Being around employees who always make excuses can be tough, whether you’re a coworker or the boss. Here’s how to handle those who act like this on a regular basis.
If you’re a manager, think about if you want them around
Anne Loehr, who describes herself as a “generational guru, author & transformational leader,” writes on her website about managing employees who make excuses. The information she provides is based on a book she co-wrote named Managing the Unmanageable: How to Motivate Even the Most Unruly Employee. She writes about an “unmanageable employee,” or “UE,” dubbed “The Excuse-Maker.”
Her first tip is to “commit or quit.”
“The first choice a manager faces, with any UE, is the choice of whether to try to retain the UE or not. This is a matter that requires careful thinking. After all, you’re weighing the costs and benefits of taking on a major challenge (UE salvage) against the costs and benefits of starting from scratch by finding and hiring a new employee. This decision is a significant one, because UE salvage, if you decide to attempt it, requires that you make a firm and serious commitment to your unmanageable employee’s future. Why commit to someone you might not even like? Here’s why.”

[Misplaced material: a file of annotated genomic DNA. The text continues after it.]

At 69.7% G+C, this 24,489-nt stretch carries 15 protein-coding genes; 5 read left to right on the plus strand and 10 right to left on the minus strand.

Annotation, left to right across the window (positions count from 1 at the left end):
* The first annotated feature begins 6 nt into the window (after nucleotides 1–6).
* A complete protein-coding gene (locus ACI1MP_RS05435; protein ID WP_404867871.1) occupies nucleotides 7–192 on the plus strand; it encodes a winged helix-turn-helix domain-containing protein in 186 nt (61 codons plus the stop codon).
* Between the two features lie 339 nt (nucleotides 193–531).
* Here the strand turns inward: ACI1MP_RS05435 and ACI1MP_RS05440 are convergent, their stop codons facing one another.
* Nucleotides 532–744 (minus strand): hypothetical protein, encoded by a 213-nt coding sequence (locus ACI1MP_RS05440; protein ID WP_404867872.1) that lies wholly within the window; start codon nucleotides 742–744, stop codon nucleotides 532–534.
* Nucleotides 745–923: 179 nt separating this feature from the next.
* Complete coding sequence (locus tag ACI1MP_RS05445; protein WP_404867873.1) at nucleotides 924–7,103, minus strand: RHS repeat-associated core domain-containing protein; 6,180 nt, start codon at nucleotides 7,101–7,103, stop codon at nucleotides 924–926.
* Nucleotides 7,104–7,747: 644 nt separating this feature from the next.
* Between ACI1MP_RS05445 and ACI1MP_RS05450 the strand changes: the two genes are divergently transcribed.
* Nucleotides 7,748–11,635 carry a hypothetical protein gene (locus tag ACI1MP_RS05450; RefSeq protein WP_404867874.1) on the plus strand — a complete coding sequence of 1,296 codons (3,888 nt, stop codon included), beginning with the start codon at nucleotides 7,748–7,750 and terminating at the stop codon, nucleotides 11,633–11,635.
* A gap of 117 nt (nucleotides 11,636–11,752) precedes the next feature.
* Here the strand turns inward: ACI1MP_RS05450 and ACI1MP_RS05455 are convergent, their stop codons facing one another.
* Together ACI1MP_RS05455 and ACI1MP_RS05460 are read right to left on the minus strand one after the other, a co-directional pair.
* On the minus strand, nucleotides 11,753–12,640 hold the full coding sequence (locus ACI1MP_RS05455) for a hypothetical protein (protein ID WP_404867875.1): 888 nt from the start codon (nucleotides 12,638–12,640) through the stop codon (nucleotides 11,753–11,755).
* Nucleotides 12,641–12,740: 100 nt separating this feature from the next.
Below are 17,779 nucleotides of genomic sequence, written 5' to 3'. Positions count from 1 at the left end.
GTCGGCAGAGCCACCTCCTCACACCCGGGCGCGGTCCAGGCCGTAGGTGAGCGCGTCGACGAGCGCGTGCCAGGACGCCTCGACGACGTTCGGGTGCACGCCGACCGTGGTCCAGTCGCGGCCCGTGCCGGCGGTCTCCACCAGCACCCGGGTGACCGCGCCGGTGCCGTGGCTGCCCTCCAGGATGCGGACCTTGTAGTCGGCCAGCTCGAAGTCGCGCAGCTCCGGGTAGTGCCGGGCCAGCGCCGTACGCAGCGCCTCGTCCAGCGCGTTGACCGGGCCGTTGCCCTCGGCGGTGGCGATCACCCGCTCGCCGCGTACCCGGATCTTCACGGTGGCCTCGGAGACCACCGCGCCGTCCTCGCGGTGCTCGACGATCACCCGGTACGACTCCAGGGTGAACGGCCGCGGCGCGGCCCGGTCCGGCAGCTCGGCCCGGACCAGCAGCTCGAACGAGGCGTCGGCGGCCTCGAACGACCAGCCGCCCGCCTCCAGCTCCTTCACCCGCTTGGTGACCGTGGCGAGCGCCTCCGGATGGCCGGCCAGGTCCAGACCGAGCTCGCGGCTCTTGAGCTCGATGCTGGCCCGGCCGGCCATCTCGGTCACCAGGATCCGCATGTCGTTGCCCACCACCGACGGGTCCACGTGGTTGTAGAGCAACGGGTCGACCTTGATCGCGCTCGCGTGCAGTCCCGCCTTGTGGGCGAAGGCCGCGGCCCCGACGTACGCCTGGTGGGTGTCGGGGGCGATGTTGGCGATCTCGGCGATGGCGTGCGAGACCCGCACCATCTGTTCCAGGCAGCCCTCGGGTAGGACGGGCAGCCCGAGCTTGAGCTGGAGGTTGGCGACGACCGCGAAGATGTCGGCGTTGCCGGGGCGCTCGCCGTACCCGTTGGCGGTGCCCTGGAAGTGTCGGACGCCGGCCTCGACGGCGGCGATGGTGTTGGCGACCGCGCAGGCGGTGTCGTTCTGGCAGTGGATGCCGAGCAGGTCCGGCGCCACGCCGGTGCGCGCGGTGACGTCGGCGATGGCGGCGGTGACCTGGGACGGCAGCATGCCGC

Don’t sweep things under the rug
This might backfire on you.
Paul Petrone, editor of LinkedIn Learning, writes about a course on the site called “Coaching Employees Through Difficult Situations,” taught by Elizabeth McLeod. She is the vice president of client engagement at McLeod & More, Inc.
Petrone outlines her four-step approach — the second step, he mentions, is to “acknowledge the pattern of misses.”
“Let’s say the excuse is not particularly legitimate and they’ve made similar mistakes several times. Now is the time to bring that series of misses to the employee’s attention,” Petrone writes. “For example, if the person has missed deadlines repeatedly, call that out – as opposed to focusing on this month’s excuse.”
Be precise about what you want
Tom Ceconi, co-founder of HR360, writes on the website’s video blog about how managers can work with employees who always make excuses, and explains how important it is to be precise about work expectations.
“Make sure to give clear direction. If your employee often says he couldn’t get the project done because the assignment wasn’t clear, you may be dealing with someone who — at least for the moment — needs more detailed directives than your other team members,” he writes. “It’s also possible that your directions were, in fact, unclear. Break down long assignments into smaller tasks, and review them carefully with the employee, giving pointers on the most efficient approach.”